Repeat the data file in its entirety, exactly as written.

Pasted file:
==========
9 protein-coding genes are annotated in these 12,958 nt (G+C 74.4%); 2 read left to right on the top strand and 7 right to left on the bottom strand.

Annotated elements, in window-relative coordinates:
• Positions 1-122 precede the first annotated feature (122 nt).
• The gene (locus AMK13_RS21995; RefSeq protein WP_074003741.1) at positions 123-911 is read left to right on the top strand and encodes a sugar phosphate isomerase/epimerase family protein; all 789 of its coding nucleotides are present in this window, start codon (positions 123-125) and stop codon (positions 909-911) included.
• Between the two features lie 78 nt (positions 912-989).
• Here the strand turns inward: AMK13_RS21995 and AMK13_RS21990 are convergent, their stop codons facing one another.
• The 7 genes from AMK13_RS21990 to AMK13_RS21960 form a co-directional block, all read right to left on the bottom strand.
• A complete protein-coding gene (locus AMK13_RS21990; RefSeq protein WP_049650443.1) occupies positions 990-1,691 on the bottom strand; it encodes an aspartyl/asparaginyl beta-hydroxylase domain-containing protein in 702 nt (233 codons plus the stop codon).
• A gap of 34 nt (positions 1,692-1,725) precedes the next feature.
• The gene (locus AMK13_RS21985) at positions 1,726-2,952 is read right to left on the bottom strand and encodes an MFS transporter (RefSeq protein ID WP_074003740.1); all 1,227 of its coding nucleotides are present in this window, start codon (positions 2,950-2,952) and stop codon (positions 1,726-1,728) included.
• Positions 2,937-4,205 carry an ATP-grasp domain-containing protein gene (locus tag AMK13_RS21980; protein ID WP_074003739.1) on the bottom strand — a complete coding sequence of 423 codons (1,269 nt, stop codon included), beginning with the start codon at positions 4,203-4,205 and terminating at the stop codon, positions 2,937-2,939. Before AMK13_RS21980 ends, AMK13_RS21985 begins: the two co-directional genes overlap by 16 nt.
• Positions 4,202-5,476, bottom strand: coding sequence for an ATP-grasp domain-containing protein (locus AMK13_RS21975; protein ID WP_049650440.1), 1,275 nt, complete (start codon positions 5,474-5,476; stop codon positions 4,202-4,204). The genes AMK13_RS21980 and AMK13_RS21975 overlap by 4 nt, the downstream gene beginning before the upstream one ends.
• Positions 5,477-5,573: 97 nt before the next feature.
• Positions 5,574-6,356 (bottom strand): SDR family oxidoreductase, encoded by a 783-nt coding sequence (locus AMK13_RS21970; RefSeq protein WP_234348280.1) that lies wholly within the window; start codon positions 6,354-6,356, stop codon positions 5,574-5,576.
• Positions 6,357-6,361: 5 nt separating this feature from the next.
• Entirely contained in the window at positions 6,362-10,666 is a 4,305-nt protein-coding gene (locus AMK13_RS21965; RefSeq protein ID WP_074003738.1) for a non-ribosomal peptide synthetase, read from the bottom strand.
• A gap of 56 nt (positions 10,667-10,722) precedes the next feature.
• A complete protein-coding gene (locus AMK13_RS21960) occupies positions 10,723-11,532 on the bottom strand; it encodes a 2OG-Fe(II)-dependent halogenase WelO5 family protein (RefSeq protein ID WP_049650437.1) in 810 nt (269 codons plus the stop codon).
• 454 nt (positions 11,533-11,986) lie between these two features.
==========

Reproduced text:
9 protein-coding genes are annotated in these 12,958 nt (G+C 74.4%); 2 read left to right on the top strand and 7 right to left on the bottom strand.

Annotated elements, in window-relative coordinates:
• Positions 1-122 precede the first annotated feature (122 nt).
• The gene (locus AMK13_RS21995; RefSeq protein WP_074003741.1) at positions 123-911 is read left to right on the top strand and encodes a sugar phosphate isomerase/epimerase family protein; all 789 of its coding nucleotides are present in this window, start codon (positions 123-125) and stop codon (positions 909-911) included.
• Between the two features lie 78 nt (positions 912-989).
• Here the strand turns inward: AMK13_RS21995 and AMK13_RS21990 are convergent, their stop codons facing one another.
• The 7 genes from AMK13_RS21990 to AMK13_RS21960 form a co-directional block, all read right to left on the bottom strand.
• A complete protein-coding gene (locus AMK13_RS21990; RefSeq protein WP_049650443.1) occupies positions 990-1,691 on the bottom strand; it encodes an aspartyl/asparaginyl beta-hydroxylase domain-containing protein in 702 nt (233 codons plus the stop codon).
• A gap of 34 nt (positions 1,692-1,725) precedes the next feature.
• The gene (locus AMK13_RS21985) at positions 1,726-2,952 is read right to left on the bottom strand and encodes an MFS transporter (RefSeq protein ID WP_074003740.1); all 1,227 of its coding nucleotides are present in this window, start codon (positions 2,950-2,952) and stop codon (positions 1,726-1,728) included.
• Positions 2,937-4,205 carry an ATP-grasp domain-containing protein gene (locus tag AMK13_RS21980; protein ID WP_074003739.1) on the bottom strand — a complete coding sequence of 423 codons (1,269 nt, stop codon included), beginning with the start codon at positions 4,203-4,205 and terminating at the stop codon, positions 2,937-2,939. Before AMK13_RS21980 ends, AMK13_RS21985 begins: the two co-directional genes overlap by 16 nt.
• Positions 4,202-5,476, bottom strand: coding sequence for an ATP-grasp domain-containing protein (locus AMK13_RS21975; protein ID WP_049650440.1), 1,275 nt, complete (start codon positions 5,474-5,476; stop codon positions 4,202-4,204). The genes AMK13_RS21980 and AMK13_RS21975 overlap by 4 nt, the downstream gene beginning before the upstream one ends.
• Positions 5,477-5,573: 97 nt before the next feature.
• Positions 5,574-6,356 (bottom strand): SDR family oxidoreductase, encoded by a 783-nt coding sequence (locus AMK13_RS21970; RefSeq protein WP_234348280.1) that lies wholly within the window; start codon positions 6,354-6,356, stop codon positions 5,574-5,576.
• Positions 6,357-6,361: 5 nt separating this feature from the next.
• Entirely contained in the window at positions 6,362-10,666 is a 4,305-nt protein-coding gene (locus AMK13_RS21965; RefSeq protein ID WP_074003738.1) for a non-ribosomal peptide synthetase, read from the bottom strand.
• A gap of 56 nt (positions 10,667-10,722) precedes the next feature.
• A complete protein-coding gene (locus AMK13_RS21960) occupies positions 10,723-11,532 on the bottom strand; it encodes a 2OG-Fe(II)-dependent halogenase WelO5 family protein (RefSeq protein ID WP_049650437.1) in 810 nt (269 codons plus the stop codon).
• 454 nt (positions 11,533-11,986) lie between these two features.